• "We also speculate that the relatively low levels of IFN-␥ found in endocervical pretreatment samples might also be a consequence of the young age of these patients, as higher concentrations of IFN-␥, a key cytokine in the resolution of chlamydial infection, is associated with older age (Arno et al., 1990) and with recurrent infection (Agrawal et al., 2007). Maxion and Kelly (2002) demonstrated differential gene expression of chemokines within anatomically distinct regions of the female genital tract in mice infected with the C. trachomatis mouse pneumonitis biovar, C. muridarum. In this murine model, induction of CXCL9, IP-10, and RANTES in oviducts (upper genital tract) was much higher than that in the cervicovaginal region (lower genital tract) in response to C. muridarum. "
    [Show abstract] [Hide abstract]
    ABSTRACT: Chlamydia trachomatis infection is one of the most prevalent bacterial STIs in the USA and worldwide, and women with C. trachomatis infection are at increased risk of acquiring HIV. Because immune activation at the genital mucosa facilitates HIV/SIV infection, C. trachomatis-mediated cytokine induction may contribute to increased HIV transmission in asymptomatic women. To begin to elucidate the mechanisms, we longitudinally analyzed profiles of innate immune factors and HIV infectivity in genital secretions from anatomically specific sites in asymptomatic women during C. trachomatis infection and post-antibiotic treatment. We found higher levels of cytokines and chemokines in endocervical secretions than vaginal secretions. Compared with the convalescent state, G-CSF, IL-1α, and RANTES were elevated in endocervical secretions, IFN-γ and TNF-α were elevated in vaginal secretions, and IFNγ, IL-1β, and MIP1-α were elevated in cervicolavage fluid (CVL), before adjustment of multiple comparisons. Elevated endocervical levels of IP-10 and MCP-1 were associated with the use of hormonal contraception in infected women after successful treatment, suggesting the role of hormonal contraception in inflammation independent of STIs. Importantly, soluble factors found in endocervical secretions during infection enhanced HIV infectivity while no difference in HIV infectivity was found with vaginal secretions or CVL during infection or at convalescence. Taken together, the profiles of immune mediators and in vitro HIV infectivity indicate that the endocervical and vaginal mucosa are immunologically distinct. Our results underscore the importance of considering anatomical site and local sampling methodology when measuring mucosal responses, particularly in the presence of C. trachomatis infection.
    Journal of Reproductive Immunology 08/2013; 99(1-2). DOI:10.1016/j.jri.2013.07.003 · 2.82 Impact Factor
  • Source
    • "We analyzed other cytokine and chemokines in the splenic cultures of Cxcr5−/− and WT cells stimulated with EB and found they produced a variety of inflammatory cytokines and chemokines that are found in the GT and that attract neutrophils (IL-17α) and cDC (CXCL12: ligand for CXCR4; CCL3 & CCL5: ligand for CCR5; CCL2: ligand for CCR2) [41], [42]. Cultures from Cxcr5−/− mice produced a 2 to 10-fold increase in the level of most of cytokines and chemokines analyzed (Fig. 4B). "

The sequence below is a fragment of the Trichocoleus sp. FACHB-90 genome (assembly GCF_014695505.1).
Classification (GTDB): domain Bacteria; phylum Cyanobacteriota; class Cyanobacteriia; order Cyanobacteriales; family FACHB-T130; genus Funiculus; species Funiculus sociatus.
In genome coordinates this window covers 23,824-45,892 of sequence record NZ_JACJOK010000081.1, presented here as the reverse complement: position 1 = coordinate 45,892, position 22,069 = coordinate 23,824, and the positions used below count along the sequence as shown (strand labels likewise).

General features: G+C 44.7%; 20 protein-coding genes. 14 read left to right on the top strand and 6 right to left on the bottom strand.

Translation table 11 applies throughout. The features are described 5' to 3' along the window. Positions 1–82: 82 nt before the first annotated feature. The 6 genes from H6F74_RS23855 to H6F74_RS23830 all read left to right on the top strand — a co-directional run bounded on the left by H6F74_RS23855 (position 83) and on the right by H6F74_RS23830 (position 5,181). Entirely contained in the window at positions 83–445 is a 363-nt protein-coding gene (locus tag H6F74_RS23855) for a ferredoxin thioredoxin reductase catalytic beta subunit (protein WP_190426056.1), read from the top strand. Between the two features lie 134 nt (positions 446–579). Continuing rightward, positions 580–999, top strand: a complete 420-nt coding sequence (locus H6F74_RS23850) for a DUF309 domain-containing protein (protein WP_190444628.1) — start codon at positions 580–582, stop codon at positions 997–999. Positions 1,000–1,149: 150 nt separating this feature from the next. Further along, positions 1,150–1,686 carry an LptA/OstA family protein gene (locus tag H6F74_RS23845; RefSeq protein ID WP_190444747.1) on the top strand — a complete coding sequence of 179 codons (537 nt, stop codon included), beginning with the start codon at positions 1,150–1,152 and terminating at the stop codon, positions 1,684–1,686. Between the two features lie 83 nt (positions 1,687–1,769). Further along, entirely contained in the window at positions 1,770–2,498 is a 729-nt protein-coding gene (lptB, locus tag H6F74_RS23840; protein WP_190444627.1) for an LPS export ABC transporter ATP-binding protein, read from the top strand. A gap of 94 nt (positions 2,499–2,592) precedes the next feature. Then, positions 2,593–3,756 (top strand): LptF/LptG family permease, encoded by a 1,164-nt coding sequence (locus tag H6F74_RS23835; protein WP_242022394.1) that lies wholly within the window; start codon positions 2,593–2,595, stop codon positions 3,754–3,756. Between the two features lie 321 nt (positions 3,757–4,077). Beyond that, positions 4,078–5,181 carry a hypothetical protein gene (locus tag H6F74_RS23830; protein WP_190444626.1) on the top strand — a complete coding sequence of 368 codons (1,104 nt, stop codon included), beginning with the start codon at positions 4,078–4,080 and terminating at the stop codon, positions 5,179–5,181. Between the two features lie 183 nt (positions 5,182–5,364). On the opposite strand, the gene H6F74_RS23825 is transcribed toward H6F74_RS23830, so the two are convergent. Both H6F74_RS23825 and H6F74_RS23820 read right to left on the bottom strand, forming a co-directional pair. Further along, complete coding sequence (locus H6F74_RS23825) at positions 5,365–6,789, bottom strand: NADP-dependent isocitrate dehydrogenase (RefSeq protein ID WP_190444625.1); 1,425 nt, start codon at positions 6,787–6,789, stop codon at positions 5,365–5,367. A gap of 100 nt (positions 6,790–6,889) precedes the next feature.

[Show abstract] [Hide abstract]
    ABSTRACT: Regulation of immune responses is critical for controlling inflammation and disruption of this process can lead to tissue damage. We reported that CXCL13 was induced in fallopian tube tissue following C. trachomatis infection. Here, we examined the influence of the CXCL13-CXCR5 axis in chlamydial genital infection. Disruption of the CXCL13-CXCR5 axis by injecting anti-CXCL13 Ab to BALB/c mice or using Cxcr5-/- mice increased chronic inflammation in the upper genital tract (UGT; uterine horns and oviducts) after Chlamydia muridarum genital infection (GT). Further studies in Cxcr5-/- mice showed an elevation in bacterial burden in the GT and increased numbers of neutrophils, activated DCs and activated NKT cells early after infection. After resolution, we noted increased fibrosis and the accumulation of a variety of T cells subsets (CD4-IFNγ, CD4-IL-17, CD4-IL-10 & CD8-TNFα) in the oviducts. NKT cell depletion in vitro reduced IL-17α and various cytokines and chemokines, suggesting that activated NKT cells modulate neutrophils and DCs through cytokine/chemokine secretion. Further, chlamydial glycolipids directly activated two distinct types of NKT cell hybridomas in a cell-free CD1d presentation assay and genital infection of Cd1d-/- mice showed reduced oviduct inflammation compared to WT mice. CXCR5 involvement in pathology was also noted using single-nucleotide polymorphism analysis in C. trachomatis infected women attending a sub-fertility clinic. Women who developed tubal pathology after a C. trachomatis infection had a decrease in the frequency of CXCR5 SNP +10950 T>C (rs3922). These experiments indicate that disruption of the CXCL13-CXCR5 axis permits increased activation of NKT cells by type I and type II glycolipids of Chlamydia muridarum and results in UGT pathology potentially through increased numbers of neutrophils and T cell subsets associated with UGT pathology. In addition, CXCR5 appears to contribute to inter-individual differences in human tubal pathology following C. trachomatis infection.
    PLoS ONE 11/2012; 7(11):e47487. DOI:10.1371/journal.pone.0047487 · 3.23 Impact Factor
Show more